Our Baltimore law firm routinely investigates potential medical malpractice cases in which a person has died as the result of a pulmonary embolism after what should have been a routine surgery.
Orthopedic surgery and subsequent immobility from such surgery puts patients at an increased risk of developing blood clots in the veins of their legs following surgery. These blood clots, called “deep vein thrombosis,” can cause swelling in the leg where the clots exist. As the clots continue to grow, small portions of the blood clot can break off and travel to the lungs, at which point they are called “pulmonary emboli.” Because of this risk, patients with deep vein thrombosis and pulmonary emboli are often given blood thinners which prevent the clot from growing large enough to break off and travel to the lungs, killing the patient.
Two classic warning signs of a blood clot in the legs that can break off and travel to the lungs are cast tightness and shortness of breath. A patient who complains of these symptoms following surgery should immediately undergo an ultrasound and be given blood thinners which are used to stop the growth of the clot and minimize the chance that it will grow large enough to break off and travel to the lungs or elsewhere.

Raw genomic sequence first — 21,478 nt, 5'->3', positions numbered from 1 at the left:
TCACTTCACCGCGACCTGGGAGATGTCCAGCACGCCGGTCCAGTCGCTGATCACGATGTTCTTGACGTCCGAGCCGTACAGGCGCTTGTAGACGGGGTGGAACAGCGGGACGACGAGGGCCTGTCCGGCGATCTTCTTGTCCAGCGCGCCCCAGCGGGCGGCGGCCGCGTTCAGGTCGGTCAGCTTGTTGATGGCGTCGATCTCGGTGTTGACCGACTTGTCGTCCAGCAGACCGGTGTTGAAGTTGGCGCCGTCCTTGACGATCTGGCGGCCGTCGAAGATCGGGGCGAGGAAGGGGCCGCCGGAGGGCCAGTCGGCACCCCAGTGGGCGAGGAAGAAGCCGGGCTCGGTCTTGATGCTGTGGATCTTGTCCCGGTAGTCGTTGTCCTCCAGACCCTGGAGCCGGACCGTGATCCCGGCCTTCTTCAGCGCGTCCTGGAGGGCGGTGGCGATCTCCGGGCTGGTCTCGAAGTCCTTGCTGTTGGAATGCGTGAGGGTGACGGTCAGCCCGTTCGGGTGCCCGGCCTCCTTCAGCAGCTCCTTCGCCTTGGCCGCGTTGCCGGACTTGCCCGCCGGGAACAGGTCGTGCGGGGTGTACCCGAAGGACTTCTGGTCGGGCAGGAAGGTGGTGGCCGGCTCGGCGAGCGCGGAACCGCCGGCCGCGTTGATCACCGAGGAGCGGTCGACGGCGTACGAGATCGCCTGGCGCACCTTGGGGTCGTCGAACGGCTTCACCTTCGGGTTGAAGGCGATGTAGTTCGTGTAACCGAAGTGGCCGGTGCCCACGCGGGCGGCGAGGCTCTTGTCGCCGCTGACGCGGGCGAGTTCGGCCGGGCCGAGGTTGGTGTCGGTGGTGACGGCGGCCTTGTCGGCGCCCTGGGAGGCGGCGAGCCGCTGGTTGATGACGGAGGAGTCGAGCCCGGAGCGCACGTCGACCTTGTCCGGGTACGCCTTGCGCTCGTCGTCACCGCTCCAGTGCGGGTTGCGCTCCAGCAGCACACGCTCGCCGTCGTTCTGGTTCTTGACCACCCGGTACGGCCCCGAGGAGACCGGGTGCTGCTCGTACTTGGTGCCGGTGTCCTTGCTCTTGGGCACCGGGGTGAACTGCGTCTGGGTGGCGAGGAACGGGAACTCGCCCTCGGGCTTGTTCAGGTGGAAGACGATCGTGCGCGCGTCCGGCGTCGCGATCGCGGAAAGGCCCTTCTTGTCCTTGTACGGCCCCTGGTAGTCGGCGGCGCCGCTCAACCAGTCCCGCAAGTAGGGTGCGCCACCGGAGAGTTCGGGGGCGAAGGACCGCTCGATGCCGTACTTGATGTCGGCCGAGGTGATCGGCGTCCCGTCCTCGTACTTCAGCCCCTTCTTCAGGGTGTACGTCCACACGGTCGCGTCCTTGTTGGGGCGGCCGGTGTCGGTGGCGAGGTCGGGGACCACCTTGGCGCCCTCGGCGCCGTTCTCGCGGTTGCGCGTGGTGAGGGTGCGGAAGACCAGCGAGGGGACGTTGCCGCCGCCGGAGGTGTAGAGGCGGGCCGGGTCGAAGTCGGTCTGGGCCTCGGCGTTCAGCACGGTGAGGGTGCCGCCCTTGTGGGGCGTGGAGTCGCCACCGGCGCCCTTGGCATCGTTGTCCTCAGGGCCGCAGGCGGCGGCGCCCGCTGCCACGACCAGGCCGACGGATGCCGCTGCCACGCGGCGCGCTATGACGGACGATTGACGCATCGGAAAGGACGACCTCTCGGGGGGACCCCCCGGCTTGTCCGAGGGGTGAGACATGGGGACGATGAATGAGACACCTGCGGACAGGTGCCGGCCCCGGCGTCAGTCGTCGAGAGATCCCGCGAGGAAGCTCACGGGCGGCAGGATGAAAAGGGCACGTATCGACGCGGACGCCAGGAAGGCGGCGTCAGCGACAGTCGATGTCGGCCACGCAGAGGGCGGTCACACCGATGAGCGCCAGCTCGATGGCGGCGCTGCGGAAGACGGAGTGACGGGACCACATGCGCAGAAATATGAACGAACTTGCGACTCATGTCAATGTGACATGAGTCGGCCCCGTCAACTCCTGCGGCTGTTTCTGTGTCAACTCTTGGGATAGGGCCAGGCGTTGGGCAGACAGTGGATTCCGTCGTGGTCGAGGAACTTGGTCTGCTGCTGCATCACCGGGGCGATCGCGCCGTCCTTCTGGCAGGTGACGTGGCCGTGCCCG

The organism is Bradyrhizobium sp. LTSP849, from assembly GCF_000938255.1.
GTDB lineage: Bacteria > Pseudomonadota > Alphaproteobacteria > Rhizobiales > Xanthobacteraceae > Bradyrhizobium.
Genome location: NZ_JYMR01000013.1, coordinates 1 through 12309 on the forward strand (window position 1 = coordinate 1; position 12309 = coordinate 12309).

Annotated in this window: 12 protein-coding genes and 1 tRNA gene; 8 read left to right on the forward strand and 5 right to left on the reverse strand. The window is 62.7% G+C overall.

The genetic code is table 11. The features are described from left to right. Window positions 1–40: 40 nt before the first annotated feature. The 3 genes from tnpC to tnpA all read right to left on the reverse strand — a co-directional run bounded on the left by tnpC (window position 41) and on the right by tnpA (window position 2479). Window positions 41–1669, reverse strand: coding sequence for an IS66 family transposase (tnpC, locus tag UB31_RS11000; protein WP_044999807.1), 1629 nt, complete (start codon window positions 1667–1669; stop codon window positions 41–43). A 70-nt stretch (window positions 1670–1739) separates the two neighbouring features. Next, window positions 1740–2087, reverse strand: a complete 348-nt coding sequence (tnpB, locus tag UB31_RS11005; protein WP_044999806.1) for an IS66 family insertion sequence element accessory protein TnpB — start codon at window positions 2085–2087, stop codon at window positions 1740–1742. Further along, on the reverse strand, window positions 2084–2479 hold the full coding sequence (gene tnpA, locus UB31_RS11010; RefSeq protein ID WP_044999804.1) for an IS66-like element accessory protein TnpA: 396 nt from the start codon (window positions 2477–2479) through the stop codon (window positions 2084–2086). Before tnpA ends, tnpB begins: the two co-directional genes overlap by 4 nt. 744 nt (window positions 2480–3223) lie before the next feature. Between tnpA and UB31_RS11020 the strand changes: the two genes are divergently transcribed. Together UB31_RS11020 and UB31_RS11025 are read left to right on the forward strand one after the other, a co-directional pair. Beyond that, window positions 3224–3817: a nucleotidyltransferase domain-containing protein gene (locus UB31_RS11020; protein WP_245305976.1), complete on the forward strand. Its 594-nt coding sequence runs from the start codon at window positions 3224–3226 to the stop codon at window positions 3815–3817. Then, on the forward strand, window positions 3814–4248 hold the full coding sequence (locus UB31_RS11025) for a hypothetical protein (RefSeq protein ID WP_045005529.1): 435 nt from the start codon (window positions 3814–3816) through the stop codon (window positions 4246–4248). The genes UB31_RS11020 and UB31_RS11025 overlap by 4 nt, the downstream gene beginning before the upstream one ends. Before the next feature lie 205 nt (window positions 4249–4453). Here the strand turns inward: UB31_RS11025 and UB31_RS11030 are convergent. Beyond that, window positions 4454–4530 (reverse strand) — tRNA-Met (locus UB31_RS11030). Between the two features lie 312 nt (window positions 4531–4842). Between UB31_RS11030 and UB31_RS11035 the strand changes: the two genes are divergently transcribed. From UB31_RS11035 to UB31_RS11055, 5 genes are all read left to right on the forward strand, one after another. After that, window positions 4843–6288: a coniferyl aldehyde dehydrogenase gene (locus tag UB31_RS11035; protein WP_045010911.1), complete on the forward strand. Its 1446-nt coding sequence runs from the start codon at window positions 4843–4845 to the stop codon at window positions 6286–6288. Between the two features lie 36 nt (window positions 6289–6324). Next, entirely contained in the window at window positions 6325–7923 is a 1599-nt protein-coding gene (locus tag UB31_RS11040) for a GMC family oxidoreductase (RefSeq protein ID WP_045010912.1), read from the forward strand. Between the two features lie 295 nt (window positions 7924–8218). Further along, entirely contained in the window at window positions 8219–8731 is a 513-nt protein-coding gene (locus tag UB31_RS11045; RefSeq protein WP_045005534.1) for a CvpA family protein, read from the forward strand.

The failure to timely recognize and treat a pulmonary embolism is an entirely preventable medical mistake, especially in circumstances where a patient who has recently undergone surgery complains of cast tightness and shortness of breath. In 2012, our law firm obtained a settlement of $5 million in such a case, which is believed to be the largest settlement ever in Maryland in a case involving a pulmonary embolism.
The death of a patient following a routine surgery can be caused by a variety of factors. Given the complexity of such cases, they should be evaluated only by an experienced and seasoned medical malpractice attorney.